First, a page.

Repatriation of bodies to India: Dubai welfare group calls for abolition of 'flawed' system

'CARe' was launched in August to expedite the overseas transfer of deceased Indian nationals, but the group claims it has only inflicted additional 'mental trauma' on families


Mazhar Farooqui

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Published: Fri 26 Jan 2024, 2:14 PM

Last updated: Fri 26 Jan 2024, 11:28 PM

Dubai-based social welfare organisation, Pravasi India, has raised concerns about the Indian government's CARe (electronic clearance for repatriation of mortal remains) system, launched in August 2023 to expedite the swift transfer of deceased Indian nationals from abroad.

On Thursday, January 25, Pravasi India submitted a memorandum to the Indian Embassy in Abu Dhabi, urging the abolition of the portal. They argue that the system has deviated from its intended purpose due to bureaucratic complexities, tying errors, and insufficient flight availability.

Hafisul Haq, Pravasi India's media secretary, stated that extended delays caused by eCARe portal procedures have inflicted 'immense mental trauma' and 'financial difficulties' on affected families, often exceeding the system's intended approval timeframe of 12 hours.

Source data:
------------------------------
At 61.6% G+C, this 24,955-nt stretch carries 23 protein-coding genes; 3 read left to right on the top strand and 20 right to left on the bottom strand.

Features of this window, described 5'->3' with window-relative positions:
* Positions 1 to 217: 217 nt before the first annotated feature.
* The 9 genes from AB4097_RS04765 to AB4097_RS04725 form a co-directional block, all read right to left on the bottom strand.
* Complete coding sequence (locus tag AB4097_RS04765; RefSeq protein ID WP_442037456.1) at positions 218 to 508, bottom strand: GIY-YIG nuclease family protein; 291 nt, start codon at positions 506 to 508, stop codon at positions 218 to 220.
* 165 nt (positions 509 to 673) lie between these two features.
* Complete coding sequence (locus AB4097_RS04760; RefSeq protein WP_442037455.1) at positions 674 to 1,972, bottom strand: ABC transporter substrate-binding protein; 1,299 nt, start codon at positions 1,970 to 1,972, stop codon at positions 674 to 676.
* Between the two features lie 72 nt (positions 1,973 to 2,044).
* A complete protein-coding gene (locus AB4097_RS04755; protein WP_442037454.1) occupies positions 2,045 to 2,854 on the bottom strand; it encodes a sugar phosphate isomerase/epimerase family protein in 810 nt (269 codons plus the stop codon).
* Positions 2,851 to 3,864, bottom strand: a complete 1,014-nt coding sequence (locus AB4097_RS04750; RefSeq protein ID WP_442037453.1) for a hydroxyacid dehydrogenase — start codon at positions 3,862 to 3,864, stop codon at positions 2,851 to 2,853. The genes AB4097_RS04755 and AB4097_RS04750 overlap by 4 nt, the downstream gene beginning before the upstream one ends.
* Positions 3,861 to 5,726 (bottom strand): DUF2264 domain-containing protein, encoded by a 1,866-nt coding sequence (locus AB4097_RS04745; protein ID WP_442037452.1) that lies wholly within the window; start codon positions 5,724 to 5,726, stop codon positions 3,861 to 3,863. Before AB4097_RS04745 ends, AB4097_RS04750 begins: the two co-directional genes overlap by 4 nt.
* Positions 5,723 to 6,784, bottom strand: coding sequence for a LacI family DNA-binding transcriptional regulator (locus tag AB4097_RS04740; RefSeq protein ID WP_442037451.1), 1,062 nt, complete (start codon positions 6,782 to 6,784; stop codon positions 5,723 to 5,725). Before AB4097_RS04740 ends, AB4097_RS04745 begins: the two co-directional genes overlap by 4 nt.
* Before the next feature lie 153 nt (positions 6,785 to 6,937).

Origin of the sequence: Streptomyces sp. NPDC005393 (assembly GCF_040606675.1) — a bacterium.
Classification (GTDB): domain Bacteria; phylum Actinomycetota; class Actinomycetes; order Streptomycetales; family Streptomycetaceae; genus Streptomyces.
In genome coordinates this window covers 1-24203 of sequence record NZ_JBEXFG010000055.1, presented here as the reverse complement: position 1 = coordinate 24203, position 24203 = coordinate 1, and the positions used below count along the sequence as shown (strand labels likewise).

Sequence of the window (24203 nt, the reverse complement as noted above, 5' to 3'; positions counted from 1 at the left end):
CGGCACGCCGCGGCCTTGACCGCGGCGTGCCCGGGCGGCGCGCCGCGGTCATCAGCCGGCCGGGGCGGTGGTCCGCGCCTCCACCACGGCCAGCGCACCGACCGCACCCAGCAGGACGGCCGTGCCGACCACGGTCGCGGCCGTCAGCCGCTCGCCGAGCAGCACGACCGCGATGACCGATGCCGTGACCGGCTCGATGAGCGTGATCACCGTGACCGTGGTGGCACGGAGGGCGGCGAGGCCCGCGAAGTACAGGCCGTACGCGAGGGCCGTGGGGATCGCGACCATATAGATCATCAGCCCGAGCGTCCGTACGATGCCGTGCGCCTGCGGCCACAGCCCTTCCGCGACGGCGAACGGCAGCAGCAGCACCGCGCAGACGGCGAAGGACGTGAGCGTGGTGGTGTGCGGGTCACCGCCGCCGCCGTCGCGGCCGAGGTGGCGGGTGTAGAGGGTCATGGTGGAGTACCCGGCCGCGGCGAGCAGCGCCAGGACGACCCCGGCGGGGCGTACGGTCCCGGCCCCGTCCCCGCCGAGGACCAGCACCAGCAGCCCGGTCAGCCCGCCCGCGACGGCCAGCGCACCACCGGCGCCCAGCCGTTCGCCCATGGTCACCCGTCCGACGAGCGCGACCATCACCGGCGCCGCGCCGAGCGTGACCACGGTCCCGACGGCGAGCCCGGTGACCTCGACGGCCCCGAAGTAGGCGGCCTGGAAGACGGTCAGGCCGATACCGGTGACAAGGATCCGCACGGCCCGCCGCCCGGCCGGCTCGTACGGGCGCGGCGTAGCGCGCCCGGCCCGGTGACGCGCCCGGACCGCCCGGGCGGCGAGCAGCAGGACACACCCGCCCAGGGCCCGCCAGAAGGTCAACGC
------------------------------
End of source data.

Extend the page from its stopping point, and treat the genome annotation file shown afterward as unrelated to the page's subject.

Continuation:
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During a meeting with First Secretary Prem Chand and Community Affairs Attache Gaurav Kumar Singh at the Indian Embassy in Abu Dhabi, Pravasi India representatives, including UAE President Abdulla Savad, presented a memorandum outlining concerns and proposed remedial measures.

The memorandum highlights that minor errors in documents, coupled with the portal's absence of error notifications, intensify anxiety for applicants, especially affecting low-income individuals and those lacking social support. Delays in eCARe approval disrupt travel plans for accompanying persons, and the limited flights exacerbate repatriation challenges, particularly with a higher number of Indian expatriates in the UAE, according to the memorandum.

Pravasi India, which assisted in the repatriation of six bodies in January, advocates for abolishing the eCARe system. They propose leveraging existing infrastructure like embassies and consulates for quicker document reviews and approvals. Additionally, they recommend implementing prior clearance for embalming and emphasising compassionate procedures, timely communication, and equal access for vulnerable groups.

Contrary to Pravasi India's concerns, UAE-based Indian social figure Ashraf Thamarassery dismisses them, stating that the system is seamless, offering faster processing compared to previous procedures. Ashraf, honoured with the Pravasi Bharatiya Samman in 2015, has been transporting bodies from the UAE for over two decades.


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